I’ve been sucking it up. I’ve adjusted overnight. So, can I get a little something back that isn’t comfort food or Netflix or reading or writing or short evening walks to try and improve my gait? Where is my additional luck? Has it gone in hiding? And, yes, this is my bitching because on bad days this is how I feel: I’ve been devoted to myself since day one of this accident. I’ve done everything I was supposed to and continue to do now. My darker days I owe to my menstrual cycle and I hover over negatives as if it’s about to go out of style.

Wish me well.

I feel


To Live A Long Way


I came around again.

This isn’t the whole story.  I’ve come to mull over this horrible year and I have to admit – yes I’ve come a long way. The past months I’ve shown myself how brave I can be in the face of torment – falling off a longboard and feeling my ankle shift out of place and hearing something pop. I lived this so many times in my head; flip flop between regret and living life. I was brave as I told my friends in a calm state of mind and voice to call the ambulance as I couldn’t get up.

I came a long way.

I’ve been having to survive, nearly homeless if I didn’t have people in my life who would open their doors to me. My income vanished in a blink of an eye and my roommates were battling between being loyal to me as I have them or being loyal to their money. I had to use a manipulation tactic to see where the psychological factor would lead and somewhat hope they wouldn’t call my bluff or speak about interest later.

And then the biggest turning point wasn’t the quarter-size cyst under my arm giving me hell or the gallstones giving me brutal pain through my workouts a couple of months ago. It was the moment I’ve been waiting for since the age of 9; my mother once again – dying. This time it was true. This time it happened. There was no lie, no prank, no do-over. All the things that shaped my life, that made me cynical, that made me envy happy mother-daughter relationships, become accustomed to tough love, detachment and desensitization have all made me who I am today because of this inevitable day.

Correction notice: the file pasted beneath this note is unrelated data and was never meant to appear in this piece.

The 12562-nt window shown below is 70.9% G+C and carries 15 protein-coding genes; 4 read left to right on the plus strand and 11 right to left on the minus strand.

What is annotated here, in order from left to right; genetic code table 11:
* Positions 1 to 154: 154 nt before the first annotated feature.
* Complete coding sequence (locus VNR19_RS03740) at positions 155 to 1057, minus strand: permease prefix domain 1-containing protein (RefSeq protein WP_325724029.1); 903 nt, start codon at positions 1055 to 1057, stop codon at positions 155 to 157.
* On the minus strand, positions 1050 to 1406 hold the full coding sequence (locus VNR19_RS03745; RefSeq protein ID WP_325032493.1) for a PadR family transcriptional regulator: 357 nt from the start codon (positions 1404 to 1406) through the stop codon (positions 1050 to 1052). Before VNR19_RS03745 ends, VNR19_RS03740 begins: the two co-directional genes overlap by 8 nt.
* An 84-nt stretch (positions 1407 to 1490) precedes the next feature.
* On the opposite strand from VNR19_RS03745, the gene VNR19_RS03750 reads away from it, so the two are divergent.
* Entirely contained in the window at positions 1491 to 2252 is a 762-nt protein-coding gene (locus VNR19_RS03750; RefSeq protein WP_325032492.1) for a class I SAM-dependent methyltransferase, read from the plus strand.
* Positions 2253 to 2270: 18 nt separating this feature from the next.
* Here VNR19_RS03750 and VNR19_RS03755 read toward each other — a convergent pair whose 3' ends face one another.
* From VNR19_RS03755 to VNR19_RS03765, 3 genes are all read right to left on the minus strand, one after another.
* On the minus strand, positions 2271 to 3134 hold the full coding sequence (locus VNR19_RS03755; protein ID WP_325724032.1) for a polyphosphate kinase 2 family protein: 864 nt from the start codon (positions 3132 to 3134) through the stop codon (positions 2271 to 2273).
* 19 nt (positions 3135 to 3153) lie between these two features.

I came a long way.

It only took a month and fifteen days. It only took me having to deal with the courage to face my mother’s wake and burial. It only took numerous hops up and down funeral, church and house steps. It took my anger for my brother having the audacity to not show up at the funeral knowing he was the favorite and had all of my mother’s love. It took not being spoiled at my friend’s house where I was safe and sound – to get out my comfort zone and back into the mobile world I’ve been so frightened of.

I had zero choice but to deal with the outside world more than what I cared to without crutches and a side of wheelchair. There was no looking back, no time to be scared, no time to waste. I was dealing with death and countless complicated emotions. Suddenly, my prayers became deeper. There was only time to woman up and act the way an adult should – courageously courageous without a shadow of doubt.

I came a long way.

I deal with sadness in the form of anger because sadness is weakness to me. But this all trickled on as I was happy my mother was no longer suffering on earth with her incurable disease. I felt a big weight lifted and suddenly nothing else mattered in this world. A final came. A final of everything. So I finally painted my nails a color that would brighten the rest of the days of the week. I bought a shimmer nude lipstick for my neutral and/or depressed days and bought a dark berry one for days when I feel vibrant or stirred with sexual desire.

I no longer felt the fear of going outside. I didn’t rely on a hoodie to conceal myself or my hair or my beauty. I didn’t only feel like coming outside during moonlight hours to catch a moon tan. I wanted the sun on my face for once – the thought seemed to comfort me.

I guess because I wanted to look at the sky because I picture my mother high in another plane of existence. I want her to know that I live like she did – strong! Life is too short to be weak. Life is too short to stand still. This world is bitter, cruel and dark with glimpses of beauty – and when this world hits you, you have to punch it back with greater force because you have to brave on even when you’re not sure what it all means.